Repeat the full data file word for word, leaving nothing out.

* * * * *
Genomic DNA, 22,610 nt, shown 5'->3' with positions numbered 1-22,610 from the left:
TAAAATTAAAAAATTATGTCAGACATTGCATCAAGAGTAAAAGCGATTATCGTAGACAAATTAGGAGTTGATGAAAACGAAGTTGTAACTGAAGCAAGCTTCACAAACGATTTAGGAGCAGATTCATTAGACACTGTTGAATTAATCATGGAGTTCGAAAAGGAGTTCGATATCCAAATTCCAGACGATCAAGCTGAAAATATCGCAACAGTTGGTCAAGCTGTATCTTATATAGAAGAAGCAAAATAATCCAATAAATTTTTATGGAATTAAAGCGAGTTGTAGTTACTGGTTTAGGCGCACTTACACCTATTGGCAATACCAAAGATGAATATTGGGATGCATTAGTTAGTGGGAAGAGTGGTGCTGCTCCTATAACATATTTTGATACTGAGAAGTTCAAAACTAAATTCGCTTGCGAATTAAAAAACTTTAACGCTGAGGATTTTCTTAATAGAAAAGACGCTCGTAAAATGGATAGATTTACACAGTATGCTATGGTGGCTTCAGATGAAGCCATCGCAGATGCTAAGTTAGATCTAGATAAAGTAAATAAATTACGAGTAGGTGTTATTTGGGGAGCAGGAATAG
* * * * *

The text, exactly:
Genomic DNA, 22,610 nt, shown 5'->3' with positions numbered 1-22,610 from the left:
TAAAATTAAAAAATTATGTCAGACATTGCATCAAGAGTAAAAGCGATTATCGTAGACAAATTAGGAGTTGATGAAAACGAAGTTGTAACTGAAGCAAGCTTCACAAACGATTTAGGAGCAGATTCATTAGACACTGTTGAATTAATCATGGAGTTCGAAAAGGAGTTCGATATCCAAATTCCAGACGATCAAGCTGAAAATATCGCAACAGTTGGTCAAGCTGTATCTTATATAGAAGAAGCAAAATAATCCAATAAATTTTTATGGAATTAAAGCGAGTTGTAGTTACTGGTTTAGGCGCACTTACACCTATTGGCAATACCAAAGATGAATATTGGGATGCATTAGTTAGTGGGAAGAGTGGTGCTGCTCCTATAACATATTTTGATACTGAGAAGTTCAAAACTAAATTCGCTTGCGAATTAAAAAACTTTAACGCTGAGGATTTTCTTAATAGAAAAGACGCTCGTAAAATGGATAGATTTACACAGTATGCTATGGTGGCTTCAGATGAAGCCATCGCAGATGCTAAGTTAGATCTAGATAAAGTAAATAAATTACGAGTAGGTGTTATTTGGGGAGCAGGAATAG